Last week, Microsoft CEO Satya Nadella mansplained that women have "superpowers" to ensure they are paid what they are worth -- as long as they’re good little girls and don’t cause any trouble. Okay, that’s not exactly what he said, but it’s pretty close. The backlash was beautifully swift and fierce. Twitter went wild, columns were penned, and many spoke out to inform him that despite whatever superpowers we have, women are still paid less than men in every profession, period. Nadella has since apologized.
Despite Nadella’s comments, professional women still seem to have a lot of people looking out for them. Thanks to high-profile women who speak out on female empowerment, such as top Facebook executive Sheryl Sandberg, journalists Katty Kay and Claire Shipman and even pop star Beyoncé, women in high-ranking positions have a better arsenal at their disposal when it comes to tackling their next negotiation with a senior male executive. They have been taught to act more like a “boss” and strike power poses to get themselves a seat at the table.
"Professional women have been taught to act more like a “boss” and get a seat at the table. But what about the women waiting tables?"'
But what about the women waiting tables? Conversations about personal professional development are utterly irrelevant to the woman trying to put together two or three minimum wage jobs just to survive and who have no power -- no matter what pose she strikes. So it was disheartening that while most of the feminist world focused on the ignorant words of the Microsoft exec, a troubling new survey about the status of working women got much less attention.
According to a new report authored by Restaurant Opportunities Center United, the restaurant and service industry -- a sector largely made up of female workers -- is the “single-largest source of sexual-harassment charges filed by women with the Equal Employment Opportunity Commission (EEOC).” Sixty percent of women in the restaurant industry report being harassed, the report said. And that already distressingly high number rises to 90% when you consider just women who are earning the federal tipped minimum wage of $2.13. The report makes it abundantly clear that women who earned higher wages were in a stronger position to avoid abusive situations. Women earning that low tipped minimum are relying on the tips of the customers who harass them. But the harassment doesn’t come just from the clients, it often comes from the managers too.
Also last week, the Obama administration quietly broke a promise to home care workers that would have ensured they get paid the federal minimum wage starting January 1st. Let me repeat that: Home care workers do not in many instances even earn the paltry $7.25 minimum wage! More than 90% of the workers caring for the sick and elderly are female (most are women of color), and many of them don’t earn the minimum wage. This will affect millions of women and yet again the story has garnered hardly any attention.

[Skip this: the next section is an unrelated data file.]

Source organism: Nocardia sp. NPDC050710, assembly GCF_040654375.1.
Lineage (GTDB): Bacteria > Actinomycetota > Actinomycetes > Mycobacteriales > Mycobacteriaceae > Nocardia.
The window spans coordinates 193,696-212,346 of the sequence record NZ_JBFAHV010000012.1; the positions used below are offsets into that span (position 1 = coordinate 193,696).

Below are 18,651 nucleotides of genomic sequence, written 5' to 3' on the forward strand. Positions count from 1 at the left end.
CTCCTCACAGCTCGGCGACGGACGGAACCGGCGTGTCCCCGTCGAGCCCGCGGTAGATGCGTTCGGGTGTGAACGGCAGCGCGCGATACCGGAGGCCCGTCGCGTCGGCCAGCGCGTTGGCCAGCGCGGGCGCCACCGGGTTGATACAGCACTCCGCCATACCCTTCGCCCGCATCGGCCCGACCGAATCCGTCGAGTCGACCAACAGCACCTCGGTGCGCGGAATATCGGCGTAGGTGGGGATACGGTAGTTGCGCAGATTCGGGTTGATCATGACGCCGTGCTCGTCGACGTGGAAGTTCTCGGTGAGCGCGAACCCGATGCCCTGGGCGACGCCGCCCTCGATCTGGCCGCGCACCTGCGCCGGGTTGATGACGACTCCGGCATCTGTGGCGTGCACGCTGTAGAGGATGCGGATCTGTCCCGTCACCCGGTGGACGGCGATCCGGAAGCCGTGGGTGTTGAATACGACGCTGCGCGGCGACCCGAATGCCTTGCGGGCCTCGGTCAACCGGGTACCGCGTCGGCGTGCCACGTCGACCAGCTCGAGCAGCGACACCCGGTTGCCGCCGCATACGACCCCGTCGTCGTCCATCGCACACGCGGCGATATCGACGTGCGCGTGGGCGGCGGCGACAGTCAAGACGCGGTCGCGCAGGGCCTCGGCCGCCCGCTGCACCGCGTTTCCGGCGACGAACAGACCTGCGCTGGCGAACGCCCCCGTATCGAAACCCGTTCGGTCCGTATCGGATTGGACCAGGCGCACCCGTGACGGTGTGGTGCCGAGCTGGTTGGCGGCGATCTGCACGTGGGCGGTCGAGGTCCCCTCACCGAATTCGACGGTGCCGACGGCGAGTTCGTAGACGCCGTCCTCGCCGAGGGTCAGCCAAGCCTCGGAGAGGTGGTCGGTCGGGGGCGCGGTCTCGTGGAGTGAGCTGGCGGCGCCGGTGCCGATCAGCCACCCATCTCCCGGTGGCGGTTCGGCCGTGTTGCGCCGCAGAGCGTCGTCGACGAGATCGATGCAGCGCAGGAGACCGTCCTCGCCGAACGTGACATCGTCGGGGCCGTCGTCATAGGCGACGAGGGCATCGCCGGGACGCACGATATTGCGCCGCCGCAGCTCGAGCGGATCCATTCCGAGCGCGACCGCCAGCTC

"In an era of rising inequality, feminism will not be relevant to the majority of women unless it provides answers for these women as much as it does the professional corporate climber."'
Minimum wage workers are disproportionately women, and in an era of rising inequality, feminism will not be relevant to the overwhelming majority of women unless it provides answers for these women as much as it does the professional corporate climber.
Linda Tirado, a former waitress and author of “Hand to Mouth: Living in Bootstrap America” told me, “The sort of feminism that tells us to lean in perfectly complements an age where men tell us to let karma bring us our raises. But it’s about as relevant to your average service worker as the fashions in Vogue and nearly as attainable.”
So much feminist attention is focused on the problem of breaking the glass ceiling and ascending to the highest heights but not nearly as much on the sticky floor that keeps so many women struggling to make ends meet in low-wage service sector jobs. We must do both. The problem is that the conversations about the sticky floor are less comfortable and don’t leave a lot of room for inspirational “go get ‘em” Ted talks. They involve political change, collective action, and a fundamental restructuring of our current power dynamic.
It’s hard work. It’s partisan work. And it’s going to ruffle more than a few corporate feathers. But if you’re not willing to have those conversations, to fight for the woman waiting tables as much as the woman pushing for her seat at the table, then you’re not a feminist, you’re just a gender-specific executive coach.
Krystal Ball is a host on MSNBC's "The Cycle." Elizabeth Plank is a senior editor at Mic and a regular guest on MSNBC’s web show, “Krystal Clear" with Krystal Ball.